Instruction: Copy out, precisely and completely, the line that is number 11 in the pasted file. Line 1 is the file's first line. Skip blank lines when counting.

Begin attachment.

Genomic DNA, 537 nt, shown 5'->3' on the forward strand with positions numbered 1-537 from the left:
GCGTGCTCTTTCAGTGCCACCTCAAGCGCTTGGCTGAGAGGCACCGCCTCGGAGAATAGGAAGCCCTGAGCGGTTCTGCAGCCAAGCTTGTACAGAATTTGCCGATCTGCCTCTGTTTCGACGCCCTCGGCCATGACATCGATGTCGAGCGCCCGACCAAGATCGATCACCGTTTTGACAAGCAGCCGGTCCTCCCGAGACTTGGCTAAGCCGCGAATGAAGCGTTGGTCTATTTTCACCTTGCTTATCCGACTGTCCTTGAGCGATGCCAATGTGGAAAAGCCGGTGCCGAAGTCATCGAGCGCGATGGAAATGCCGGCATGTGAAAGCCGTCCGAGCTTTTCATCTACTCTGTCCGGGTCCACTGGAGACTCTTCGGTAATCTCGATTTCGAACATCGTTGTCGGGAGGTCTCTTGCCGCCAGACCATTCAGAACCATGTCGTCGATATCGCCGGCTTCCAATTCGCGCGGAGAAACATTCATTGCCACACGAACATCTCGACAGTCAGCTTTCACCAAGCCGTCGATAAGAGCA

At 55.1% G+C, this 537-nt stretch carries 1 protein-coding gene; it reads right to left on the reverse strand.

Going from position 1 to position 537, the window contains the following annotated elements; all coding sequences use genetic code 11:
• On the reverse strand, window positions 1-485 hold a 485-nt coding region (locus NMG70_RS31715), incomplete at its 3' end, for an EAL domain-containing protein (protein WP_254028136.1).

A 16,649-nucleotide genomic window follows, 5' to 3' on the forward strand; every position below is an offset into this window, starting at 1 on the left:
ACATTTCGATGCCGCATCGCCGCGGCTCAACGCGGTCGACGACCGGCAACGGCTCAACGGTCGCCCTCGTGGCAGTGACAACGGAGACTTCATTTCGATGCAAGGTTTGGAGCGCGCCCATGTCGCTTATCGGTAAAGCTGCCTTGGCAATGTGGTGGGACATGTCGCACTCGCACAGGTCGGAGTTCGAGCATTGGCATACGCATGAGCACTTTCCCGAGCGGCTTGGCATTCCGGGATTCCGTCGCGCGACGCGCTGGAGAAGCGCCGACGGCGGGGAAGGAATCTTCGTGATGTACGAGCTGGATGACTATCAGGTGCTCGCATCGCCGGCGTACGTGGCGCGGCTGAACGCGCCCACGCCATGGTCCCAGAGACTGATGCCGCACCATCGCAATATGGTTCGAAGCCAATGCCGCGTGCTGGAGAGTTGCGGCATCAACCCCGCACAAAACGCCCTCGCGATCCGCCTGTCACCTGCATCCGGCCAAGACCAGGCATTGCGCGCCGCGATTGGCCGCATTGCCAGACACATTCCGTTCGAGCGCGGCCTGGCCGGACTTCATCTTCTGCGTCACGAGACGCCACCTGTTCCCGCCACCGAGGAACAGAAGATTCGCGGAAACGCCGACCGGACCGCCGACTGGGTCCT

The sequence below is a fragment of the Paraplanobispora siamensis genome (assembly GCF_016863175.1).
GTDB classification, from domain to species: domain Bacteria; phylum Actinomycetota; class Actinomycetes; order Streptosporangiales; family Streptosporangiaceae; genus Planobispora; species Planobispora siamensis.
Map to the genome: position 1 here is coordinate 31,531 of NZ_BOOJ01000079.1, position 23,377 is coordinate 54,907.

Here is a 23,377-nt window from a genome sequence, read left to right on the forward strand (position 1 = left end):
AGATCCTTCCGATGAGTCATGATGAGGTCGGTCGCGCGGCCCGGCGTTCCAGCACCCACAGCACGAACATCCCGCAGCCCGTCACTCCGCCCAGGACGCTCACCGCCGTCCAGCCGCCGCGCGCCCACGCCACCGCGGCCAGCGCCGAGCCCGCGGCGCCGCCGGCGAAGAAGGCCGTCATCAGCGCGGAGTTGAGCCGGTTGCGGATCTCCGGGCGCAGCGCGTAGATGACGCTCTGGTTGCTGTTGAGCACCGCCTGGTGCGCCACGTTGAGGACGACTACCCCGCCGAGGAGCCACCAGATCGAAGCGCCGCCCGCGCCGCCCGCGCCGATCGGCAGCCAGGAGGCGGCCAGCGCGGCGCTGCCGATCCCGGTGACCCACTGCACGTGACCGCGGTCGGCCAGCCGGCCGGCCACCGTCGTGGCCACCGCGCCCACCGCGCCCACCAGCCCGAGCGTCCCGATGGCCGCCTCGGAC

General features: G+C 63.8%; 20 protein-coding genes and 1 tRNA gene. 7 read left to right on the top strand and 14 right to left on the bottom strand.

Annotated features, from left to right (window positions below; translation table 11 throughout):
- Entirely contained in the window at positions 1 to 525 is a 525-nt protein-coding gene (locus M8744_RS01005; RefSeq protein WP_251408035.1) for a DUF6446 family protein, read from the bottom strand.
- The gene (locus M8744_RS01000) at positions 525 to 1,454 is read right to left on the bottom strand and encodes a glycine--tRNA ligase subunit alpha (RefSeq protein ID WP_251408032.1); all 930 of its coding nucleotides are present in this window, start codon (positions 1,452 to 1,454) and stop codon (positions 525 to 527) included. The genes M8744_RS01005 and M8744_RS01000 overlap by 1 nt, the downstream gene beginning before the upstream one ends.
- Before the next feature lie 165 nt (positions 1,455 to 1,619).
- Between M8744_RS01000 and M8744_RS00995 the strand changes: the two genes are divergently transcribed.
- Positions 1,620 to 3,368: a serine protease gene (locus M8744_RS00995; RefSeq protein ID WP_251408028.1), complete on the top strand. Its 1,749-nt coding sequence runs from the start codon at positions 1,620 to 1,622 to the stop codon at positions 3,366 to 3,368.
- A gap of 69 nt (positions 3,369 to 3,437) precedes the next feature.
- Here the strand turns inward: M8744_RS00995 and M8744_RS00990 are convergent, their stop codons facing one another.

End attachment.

Here is a 23,377-nt window from a genome sequence, read left to right on the forward strand (position 1 = left end):